A Netherlands-based company called Medicinal Genomics has just announced the successful genetic sequencing of Cannabis sativa, the highly regulated annual plant that has been widely consumed for centuries as an intoxicant and a medicine. The plant, known in the vernacular as grass,tea, or mooster, has been legalized in 16 U.S. states for use as a medical treatment for various disorders over the last decade, and according to Medicinal Genomics' Kevin McKernan, the legal market for the substance is currently growing by 50 percent every year.
There's a lot of misinformation blowing around out there concerning the medical benefits, and detriments, of smoking marijuana, but two UK researchers are making an argument for why you should perhaps pass on the puff-puff -- as well as why recreational use should not be outlawed in the future.
In one of the few scientific developments likely to interest both the Governor of North Dakota and Method Man, scientists at the University of Minnesota have identified the genes in cannabis that allow the plant to produce THC. Finding the genes opens the path to either create drug-free hemp plants for industrial purposes, or to develop plants with much higher concentrations of the psychotropic chemical.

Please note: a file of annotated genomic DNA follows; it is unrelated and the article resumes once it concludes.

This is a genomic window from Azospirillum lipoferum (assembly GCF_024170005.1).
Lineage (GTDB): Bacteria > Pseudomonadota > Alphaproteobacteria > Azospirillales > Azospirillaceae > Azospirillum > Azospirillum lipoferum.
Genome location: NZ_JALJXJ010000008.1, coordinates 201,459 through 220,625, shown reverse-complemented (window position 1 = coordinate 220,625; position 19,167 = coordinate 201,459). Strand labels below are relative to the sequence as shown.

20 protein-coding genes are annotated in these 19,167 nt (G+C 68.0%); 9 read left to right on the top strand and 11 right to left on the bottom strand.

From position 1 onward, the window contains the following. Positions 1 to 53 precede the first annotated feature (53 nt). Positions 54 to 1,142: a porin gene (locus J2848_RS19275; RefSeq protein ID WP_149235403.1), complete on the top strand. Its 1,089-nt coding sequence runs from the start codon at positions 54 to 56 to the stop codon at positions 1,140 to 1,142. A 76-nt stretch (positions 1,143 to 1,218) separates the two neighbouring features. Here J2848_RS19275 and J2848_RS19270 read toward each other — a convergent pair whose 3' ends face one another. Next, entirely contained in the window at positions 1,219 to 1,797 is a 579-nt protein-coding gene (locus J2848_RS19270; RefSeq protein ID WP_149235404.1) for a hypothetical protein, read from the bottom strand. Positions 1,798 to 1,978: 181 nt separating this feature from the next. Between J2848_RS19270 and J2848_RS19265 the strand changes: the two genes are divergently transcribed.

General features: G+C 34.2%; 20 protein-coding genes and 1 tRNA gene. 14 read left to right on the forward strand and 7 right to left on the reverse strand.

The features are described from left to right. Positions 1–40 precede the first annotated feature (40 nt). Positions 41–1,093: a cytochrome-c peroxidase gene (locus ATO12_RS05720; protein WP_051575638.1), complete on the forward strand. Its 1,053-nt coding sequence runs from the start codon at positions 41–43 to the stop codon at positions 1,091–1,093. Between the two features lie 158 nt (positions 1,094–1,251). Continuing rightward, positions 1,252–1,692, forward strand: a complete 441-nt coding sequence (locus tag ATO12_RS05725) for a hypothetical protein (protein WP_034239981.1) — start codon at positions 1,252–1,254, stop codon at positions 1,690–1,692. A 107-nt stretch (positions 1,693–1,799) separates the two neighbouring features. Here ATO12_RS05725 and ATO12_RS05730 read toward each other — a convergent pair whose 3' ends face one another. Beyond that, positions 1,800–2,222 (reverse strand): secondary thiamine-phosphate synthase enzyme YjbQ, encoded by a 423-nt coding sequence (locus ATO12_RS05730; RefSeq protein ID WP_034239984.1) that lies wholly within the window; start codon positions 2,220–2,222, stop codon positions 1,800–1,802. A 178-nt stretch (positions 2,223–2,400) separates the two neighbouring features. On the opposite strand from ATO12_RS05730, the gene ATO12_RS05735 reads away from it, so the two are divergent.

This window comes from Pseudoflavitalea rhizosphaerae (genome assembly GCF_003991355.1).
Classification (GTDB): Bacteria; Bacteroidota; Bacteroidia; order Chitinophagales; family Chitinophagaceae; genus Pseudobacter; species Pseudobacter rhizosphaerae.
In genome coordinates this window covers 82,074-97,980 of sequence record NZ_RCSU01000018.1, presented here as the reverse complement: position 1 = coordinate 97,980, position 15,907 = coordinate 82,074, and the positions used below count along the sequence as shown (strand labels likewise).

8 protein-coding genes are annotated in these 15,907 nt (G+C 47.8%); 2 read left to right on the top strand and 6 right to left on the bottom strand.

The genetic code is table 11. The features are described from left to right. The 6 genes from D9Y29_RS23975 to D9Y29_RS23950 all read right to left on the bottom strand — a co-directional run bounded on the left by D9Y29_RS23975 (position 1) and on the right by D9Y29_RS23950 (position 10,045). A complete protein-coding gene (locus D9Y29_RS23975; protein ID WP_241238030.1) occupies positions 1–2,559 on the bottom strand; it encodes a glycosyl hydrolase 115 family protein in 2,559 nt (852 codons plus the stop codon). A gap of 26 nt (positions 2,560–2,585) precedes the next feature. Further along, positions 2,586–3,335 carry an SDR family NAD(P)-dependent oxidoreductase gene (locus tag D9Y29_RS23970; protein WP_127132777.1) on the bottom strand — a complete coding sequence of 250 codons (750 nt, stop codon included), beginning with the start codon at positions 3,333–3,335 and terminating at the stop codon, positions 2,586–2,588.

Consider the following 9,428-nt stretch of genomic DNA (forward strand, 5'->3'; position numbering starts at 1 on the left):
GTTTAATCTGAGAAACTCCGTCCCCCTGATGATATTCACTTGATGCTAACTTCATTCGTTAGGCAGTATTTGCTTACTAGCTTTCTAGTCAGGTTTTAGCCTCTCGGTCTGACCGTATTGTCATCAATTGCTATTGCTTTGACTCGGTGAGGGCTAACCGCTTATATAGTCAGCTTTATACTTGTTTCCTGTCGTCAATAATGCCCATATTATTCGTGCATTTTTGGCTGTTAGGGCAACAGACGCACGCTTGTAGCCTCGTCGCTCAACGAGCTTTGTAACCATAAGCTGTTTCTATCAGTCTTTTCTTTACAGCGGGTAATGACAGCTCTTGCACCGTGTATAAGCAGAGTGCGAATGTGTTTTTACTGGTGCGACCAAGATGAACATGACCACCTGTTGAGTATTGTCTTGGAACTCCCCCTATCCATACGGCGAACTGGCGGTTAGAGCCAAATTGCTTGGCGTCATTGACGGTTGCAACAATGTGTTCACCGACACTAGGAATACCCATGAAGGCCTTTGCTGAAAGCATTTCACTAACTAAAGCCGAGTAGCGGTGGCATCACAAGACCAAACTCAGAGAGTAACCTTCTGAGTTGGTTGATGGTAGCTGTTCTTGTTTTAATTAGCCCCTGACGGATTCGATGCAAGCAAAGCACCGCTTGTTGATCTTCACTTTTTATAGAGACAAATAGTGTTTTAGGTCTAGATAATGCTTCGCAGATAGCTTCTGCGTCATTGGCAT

What happened to you, Holland? You used to be cool. As every popped-collar, half-witted frat boy and Bonnaroo-attending, blond dreadlock-wearing neo-hippie moron repeats ad nauseum, you were the country kindest to the kind bud.
Well, apparently Dutch robots aren't quite so accepting of a little puff now and then.
It's April 20th, National Weed Day -- the unofficial national holiday of stoners everywhere. From the party to end all parties at the University of Boulder to the crowning of Ms. High Times at an undisclosed New York City location this afternoon, the skunky perfume of cannabis is in the air. But this year, those who toke at the altar of Mary Jane may have a little more to celebrate. In politics and the media, the legalization of marijuana seems to be gaining traction.